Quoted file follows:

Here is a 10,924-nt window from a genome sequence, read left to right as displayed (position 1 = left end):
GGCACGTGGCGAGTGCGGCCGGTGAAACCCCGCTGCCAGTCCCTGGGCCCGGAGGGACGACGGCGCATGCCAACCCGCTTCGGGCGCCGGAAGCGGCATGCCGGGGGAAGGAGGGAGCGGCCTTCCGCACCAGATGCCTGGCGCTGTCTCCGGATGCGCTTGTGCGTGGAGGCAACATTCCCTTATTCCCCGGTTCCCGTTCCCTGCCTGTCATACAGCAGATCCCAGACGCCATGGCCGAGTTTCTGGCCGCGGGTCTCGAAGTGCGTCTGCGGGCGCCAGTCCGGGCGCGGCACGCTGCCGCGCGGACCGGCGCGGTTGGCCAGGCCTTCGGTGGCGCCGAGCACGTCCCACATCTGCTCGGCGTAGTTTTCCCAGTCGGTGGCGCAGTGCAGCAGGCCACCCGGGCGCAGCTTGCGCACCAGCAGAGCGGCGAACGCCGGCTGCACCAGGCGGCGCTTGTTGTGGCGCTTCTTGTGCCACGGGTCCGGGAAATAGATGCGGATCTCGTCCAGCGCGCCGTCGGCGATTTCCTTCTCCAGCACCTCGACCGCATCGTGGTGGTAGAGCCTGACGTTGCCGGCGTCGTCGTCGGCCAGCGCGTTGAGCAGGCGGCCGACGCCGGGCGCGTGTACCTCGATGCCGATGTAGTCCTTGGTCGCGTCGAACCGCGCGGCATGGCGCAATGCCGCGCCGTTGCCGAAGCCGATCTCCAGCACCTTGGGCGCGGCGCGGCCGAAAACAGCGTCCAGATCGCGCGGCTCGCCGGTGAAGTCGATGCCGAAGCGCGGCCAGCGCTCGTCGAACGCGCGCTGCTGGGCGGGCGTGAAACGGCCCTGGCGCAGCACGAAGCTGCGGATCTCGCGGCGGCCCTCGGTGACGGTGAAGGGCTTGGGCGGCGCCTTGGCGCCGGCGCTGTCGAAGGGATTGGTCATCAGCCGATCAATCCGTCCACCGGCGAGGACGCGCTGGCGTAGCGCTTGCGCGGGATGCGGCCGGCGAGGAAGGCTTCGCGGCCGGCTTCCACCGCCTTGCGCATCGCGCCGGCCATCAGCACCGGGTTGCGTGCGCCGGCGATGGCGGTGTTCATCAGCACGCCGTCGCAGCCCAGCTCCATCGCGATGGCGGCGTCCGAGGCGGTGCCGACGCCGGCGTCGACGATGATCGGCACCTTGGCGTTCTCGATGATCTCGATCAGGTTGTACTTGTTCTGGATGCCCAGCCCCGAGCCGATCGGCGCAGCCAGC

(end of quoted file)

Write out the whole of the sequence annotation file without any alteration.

Here is a 10,924-nt window from a genome sequence, read left to right as displayed (position 1 = left end):
GGCACGTGGCGAGTGCGGCCGGTGAAACCCCGCTGCCAGTCCCTGGGCCCGGAGGGACGACGGCGCATGCCAACCCGCTTCGGGCGCCGGAAGCGGCATGCCGGGGGAAGGAGGGAGCGGCCTTCCGCACCAGATGCCTGGCGCTGTCTCCGGATGCGCTTGTGCGTGGAGGCAACATTCCCTTATTCCCCGGTTCCCGTTCCCTGCCTGTCATACAGCAGATCCCAGACGCCATGGCCGAGTTTCTGGCCGCGGGTCTCGAAGTGCGTCTGCGGGCGCCAGTCCGGGCGCGGCACGCTGCCGCGCGGACCGGCGCGGTTGGCCAGGCCTTCGGTGGCGCCGAGCACGTCCCACATCTGCTCGGCGTAGTTTTCCCAGTCGGTGGCGCAGTGCAGCAGGCCACCCGGGCGCAGCTTGCGCACCAGCAGAGCGGCGAACGCCGGCTGCACCAGGCGGCGCTTGTTGTGGCGCTTCTTGTGCCACGGGTCCGGGAAATAGATGCGGATCTCGTCCAGCGCGCCGTCGGCGATTTCCTTCTCCAGCACCTCGACCGCATCGTGGTGGTAGAGCCTGACGTTGCCGGCGTCGTCGTCGGCCAGCGCGTTGAGCAGGCGGCCGACGCCGGGCGCGTGTACCTCGATGCCGATGTAGTCCTTGGTCGCGTCGAACCGCGCGGCATGGCGCAATGCCGCGCCGTTGCCGAAGCCGATCTCCAGCACCTTGGGCGCGGCGCGGCCGAAAACAGCGTCCAGATCGCGCGGCTCGCCGGTGAAGTCGATGCCGAAGCGCGGCCAGCGCTCGTCGAACGCGCGCTGCTGGGCGGGCGTGAAACGGCCCTGGCGCAGCACGAAGCTGCGGATCTCGCGGCGGCCCTCGGTGACGGTGAAGGGCTTGGGCGGCGCCTTGGCGCCGGCGCTGTCGAAGGGATTGGTCATCAGCCGATCAATCCGTCCACCGGCGAGGACGCGCTGGCGTAGCGCTTGCGCGGGATGCGGCCGGCGAGGAAGGCTTCGCGGCCGGCTTCCACCGCCTTGCGCATCGCGCCGGCCATCAGCACCGGGTTGCGTGCGCCGGCGATGGCGGTGTTCATCAGCACGCCGTCGCAGCCCAGCTCCATCGCGATGGCGGCGTCCGAGGCGGTGCCGACGCCGGCGTCGACGATGATCGGCACCTTGGCGTTCTCGATGATCTCGATCAGGTTGTACTTGTTCTGGATGCCCAGCCCCGAGCCGATCGGCGCAGCCAGC